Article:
Joshua assigned Hebron to Caleb from the tribe of Judah (Joshua -14), who subsequently led his tribe in conquering the city and its environs (Judges 1:1-20).
As Joshua notes, "the former name of Hebron was Kiryat Arba..." Following the death of King Saul, God instructed David to go to Hebron, where he was anointed King of Judah (II Samuel 2:1-4).
However, the restored Islamic (Mameluke) ascendancy was less tolerant than the pre-Crusader Islamic (Arab) regimes — a 1266 decree barred Jews (and Christians) from entering the Tomb of the Patriarchs, allowing them only to ascend to the fifth, later the seventh, step outside the eastern wall.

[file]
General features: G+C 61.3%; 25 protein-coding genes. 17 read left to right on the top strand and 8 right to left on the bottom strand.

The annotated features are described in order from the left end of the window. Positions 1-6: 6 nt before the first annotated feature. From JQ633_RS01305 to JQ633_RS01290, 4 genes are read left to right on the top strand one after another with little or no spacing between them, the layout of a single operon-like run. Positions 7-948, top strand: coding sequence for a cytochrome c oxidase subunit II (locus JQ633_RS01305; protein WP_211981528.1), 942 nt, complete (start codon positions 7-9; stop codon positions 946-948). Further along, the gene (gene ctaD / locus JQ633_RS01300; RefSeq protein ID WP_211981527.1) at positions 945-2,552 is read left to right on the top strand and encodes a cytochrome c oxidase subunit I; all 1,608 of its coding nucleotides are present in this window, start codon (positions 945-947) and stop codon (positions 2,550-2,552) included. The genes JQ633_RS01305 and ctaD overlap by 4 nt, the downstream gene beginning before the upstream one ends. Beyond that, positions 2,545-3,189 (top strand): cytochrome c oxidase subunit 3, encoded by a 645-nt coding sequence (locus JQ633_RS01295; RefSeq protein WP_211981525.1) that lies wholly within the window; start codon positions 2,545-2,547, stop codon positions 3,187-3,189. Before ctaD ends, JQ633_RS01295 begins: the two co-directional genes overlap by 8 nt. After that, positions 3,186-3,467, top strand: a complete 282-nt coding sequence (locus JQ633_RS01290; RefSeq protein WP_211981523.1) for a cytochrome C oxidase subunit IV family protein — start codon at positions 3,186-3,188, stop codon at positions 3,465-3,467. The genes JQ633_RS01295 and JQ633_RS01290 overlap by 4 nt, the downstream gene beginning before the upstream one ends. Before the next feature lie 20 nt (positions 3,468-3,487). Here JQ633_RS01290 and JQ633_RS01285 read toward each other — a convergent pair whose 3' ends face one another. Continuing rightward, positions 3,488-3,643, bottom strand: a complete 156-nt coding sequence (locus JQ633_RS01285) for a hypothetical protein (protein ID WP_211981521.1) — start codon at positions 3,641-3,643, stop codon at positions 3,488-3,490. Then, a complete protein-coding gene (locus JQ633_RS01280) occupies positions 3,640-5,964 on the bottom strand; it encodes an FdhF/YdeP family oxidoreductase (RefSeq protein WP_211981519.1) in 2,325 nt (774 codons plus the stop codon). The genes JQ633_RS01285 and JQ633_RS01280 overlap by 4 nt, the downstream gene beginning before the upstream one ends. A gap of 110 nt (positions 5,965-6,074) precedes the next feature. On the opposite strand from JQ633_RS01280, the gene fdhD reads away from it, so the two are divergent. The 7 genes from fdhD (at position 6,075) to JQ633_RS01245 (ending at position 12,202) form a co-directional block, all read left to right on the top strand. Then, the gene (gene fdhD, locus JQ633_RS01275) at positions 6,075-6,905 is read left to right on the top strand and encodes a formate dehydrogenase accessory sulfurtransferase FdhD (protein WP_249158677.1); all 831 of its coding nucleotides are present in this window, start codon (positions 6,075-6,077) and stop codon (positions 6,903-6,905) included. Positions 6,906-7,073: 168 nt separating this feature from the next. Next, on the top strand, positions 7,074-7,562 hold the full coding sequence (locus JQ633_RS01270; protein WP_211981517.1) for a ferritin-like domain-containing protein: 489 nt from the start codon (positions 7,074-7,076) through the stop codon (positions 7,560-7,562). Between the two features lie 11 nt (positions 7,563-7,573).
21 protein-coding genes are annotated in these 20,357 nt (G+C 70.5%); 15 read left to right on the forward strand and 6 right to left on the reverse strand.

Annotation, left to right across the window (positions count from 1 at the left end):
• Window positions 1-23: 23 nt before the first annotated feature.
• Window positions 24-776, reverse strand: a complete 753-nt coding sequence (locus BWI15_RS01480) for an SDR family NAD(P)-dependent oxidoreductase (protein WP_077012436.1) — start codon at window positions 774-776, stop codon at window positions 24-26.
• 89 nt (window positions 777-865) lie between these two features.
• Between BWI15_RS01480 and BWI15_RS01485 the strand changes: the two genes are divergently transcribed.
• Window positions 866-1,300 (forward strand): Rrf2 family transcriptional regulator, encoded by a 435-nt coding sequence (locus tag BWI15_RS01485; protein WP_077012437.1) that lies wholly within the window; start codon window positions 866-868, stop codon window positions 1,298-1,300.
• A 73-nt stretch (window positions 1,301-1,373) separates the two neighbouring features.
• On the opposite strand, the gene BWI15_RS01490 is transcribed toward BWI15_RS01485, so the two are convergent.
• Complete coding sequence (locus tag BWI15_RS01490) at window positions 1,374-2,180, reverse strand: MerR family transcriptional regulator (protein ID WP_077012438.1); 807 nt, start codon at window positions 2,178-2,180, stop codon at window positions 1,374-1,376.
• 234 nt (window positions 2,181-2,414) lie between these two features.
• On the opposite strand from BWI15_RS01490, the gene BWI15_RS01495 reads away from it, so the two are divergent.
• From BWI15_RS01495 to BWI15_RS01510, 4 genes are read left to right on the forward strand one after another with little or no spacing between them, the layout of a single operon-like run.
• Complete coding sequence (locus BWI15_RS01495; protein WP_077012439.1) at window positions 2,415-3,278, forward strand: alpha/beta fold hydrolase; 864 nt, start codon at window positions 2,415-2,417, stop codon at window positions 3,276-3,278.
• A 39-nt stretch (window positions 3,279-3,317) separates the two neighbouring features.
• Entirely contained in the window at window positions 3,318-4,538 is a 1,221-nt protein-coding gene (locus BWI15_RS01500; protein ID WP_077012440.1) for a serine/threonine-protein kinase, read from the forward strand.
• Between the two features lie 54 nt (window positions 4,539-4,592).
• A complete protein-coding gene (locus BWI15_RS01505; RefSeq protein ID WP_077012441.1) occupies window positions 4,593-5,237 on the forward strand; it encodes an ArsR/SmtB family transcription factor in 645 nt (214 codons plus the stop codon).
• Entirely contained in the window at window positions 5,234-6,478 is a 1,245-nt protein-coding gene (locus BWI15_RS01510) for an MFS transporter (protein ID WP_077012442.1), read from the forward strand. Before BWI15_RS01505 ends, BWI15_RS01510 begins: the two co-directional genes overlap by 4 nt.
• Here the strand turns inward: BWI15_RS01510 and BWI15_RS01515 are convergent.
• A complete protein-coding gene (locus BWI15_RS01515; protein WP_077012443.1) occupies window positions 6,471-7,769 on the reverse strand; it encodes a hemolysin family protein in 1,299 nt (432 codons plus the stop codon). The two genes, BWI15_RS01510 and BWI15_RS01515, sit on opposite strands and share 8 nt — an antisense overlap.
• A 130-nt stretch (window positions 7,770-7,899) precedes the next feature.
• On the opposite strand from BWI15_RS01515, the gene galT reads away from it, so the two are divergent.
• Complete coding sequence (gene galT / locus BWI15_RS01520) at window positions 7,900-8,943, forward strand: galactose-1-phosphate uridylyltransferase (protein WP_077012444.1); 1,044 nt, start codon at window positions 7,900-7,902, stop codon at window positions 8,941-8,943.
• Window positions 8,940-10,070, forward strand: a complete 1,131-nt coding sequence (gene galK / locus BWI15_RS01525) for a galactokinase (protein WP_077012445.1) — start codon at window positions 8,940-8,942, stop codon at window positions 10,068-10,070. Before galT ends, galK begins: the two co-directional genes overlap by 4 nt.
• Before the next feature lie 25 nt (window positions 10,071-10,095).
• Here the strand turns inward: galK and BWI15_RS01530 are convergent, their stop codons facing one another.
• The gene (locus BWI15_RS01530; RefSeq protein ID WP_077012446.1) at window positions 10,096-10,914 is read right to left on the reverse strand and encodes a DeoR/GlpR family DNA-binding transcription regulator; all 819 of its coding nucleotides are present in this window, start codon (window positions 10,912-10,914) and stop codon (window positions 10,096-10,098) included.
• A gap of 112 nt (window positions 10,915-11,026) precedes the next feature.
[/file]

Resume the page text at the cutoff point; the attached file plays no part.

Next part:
The surviving Jews fled to Beirut and did not return until 1533.
Jews continued to live in Hebron after the city's conquest by the Arabs (in 638), whose generally tolerant rule was welcomed, especially after the often harsh Byzantine rule — although the Byzantines never forbade Jews from praying at the Tomb.
The Arabs converted the Byzantine church at the Tomb the Patriarchs into a mosque.
Hebron is one of the most important marketplaces in the Palestinian Territories.
Numbers states that (Canaanite) Hebron was founded seven years before the Egyptian town of Zoan, i.e.